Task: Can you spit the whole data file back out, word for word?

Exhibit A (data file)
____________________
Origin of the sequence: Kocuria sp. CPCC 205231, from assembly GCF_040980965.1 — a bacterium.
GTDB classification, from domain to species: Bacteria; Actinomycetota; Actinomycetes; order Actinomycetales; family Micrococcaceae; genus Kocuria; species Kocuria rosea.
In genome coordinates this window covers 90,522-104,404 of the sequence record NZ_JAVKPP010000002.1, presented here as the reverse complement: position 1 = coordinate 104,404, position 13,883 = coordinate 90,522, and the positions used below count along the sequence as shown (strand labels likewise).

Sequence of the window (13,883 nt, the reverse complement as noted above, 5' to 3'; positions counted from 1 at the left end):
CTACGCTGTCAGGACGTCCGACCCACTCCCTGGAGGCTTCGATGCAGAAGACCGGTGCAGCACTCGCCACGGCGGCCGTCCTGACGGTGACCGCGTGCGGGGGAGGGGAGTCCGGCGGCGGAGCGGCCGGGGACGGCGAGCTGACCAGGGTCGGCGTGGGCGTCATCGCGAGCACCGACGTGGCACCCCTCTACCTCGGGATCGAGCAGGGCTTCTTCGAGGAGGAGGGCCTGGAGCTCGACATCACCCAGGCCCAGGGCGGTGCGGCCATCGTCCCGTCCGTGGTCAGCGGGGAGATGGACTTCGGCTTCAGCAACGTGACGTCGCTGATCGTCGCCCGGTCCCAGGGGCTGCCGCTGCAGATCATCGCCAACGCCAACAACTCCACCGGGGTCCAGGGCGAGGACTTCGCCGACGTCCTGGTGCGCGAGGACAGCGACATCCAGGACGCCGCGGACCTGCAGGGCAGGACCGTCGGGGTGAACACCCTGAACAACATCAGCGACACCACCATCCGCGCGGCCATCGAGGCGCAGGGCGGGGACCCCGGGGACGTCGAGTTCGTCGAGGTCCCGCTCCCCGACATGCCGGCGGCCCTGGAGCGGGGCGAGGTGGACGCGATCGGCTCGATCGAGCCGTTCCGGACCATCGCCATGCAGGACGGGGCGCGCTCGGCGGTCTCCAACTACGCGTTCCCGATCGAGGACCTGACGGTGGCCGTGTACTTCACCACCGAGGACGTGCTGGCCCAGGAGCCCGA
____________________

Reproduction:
Origin of the sequence: Kocuria sp. CPCC 205231, from assembly GCF_040980965.1 — a bacterium.
GTDB classification, from domain to species: Bacteria; Actinomycetota; Actinomycetes; order Actinomycetales; family Micrococcaceae; genus Kocuria; species Kocuria rosea.
In genome coordinates this window covers 90,522-104,404 of the sequence record NZ_JAVKPP010000002.1, presented here as the reverse complement: position 1 = coordinate 104,404, position 13,883 = coordinate 90,522, and the positions used below count along the sequence as shown (strand labels likewise).

Sequence of the window (13,883 nt, the reverse complement as noted above, 5' to 3'; positions counted from 1 at the left end):
CTACGCTGTCAGGACGTCCGACCCACTCCCTGGAGGCTTCGATGCAGAAGACCGGTGCAGCACTCGCCACGGCGGCCGTCCTGACGGTGACCGCGTGCGGGGGAGGGGAGTCCGGCGGCGGAGCGGCCGGGGACGGCGAGCTGACCAGGGTCGGCGTGGGCGTCATCGCGAGCACCGACGTGGCACCCCTCTACCTCGGGATCGAGCAGGGCTTCTTCGAGGAGGAGGGCCTGGAGCTCGACATCACCCAGGCCCAGGGCGGTGCGGCCATCGTCCCGTCCGTGGTCAGCGGGGAGATGGACTTCGGCTTCAGCAACGTGACGTCGCTGATCGTCGCCCGGTCCCAGGGGCTGCCGCTGCAGATCATCGCCAACGCCAACAACTCCACCGGGGTCCAGGGCGAGGACTTCGCCGACGTCCTGGTGCGCGAGGACAGCGACATCCAGGACGCCGCGGACCTGCAGGGCAGGACCGTCGGGGTGAACACCCTGAACAACATCAGCGACACCACCATCCGCGCGGCCATCGAGGCGCAGGGCGGGGACCCCGGGGACGTCGAGTTCGTCGAGGTCCCGCTCCCCGACATGCCGGCGGCCCTGGAGCGGGGCGAGGTGGACGCGATCGGCTCGATCGAGCCGTTCCGGACCATCGCCATGCAGGACGGGGCGCGCTCGGCGGTCTCCAACTACGCGTTCCCGATCGAGGACCTGACGGTGGCCGTGTACTTCACCACCGAGGACGTGCTGGCCCAGGAGCCCGA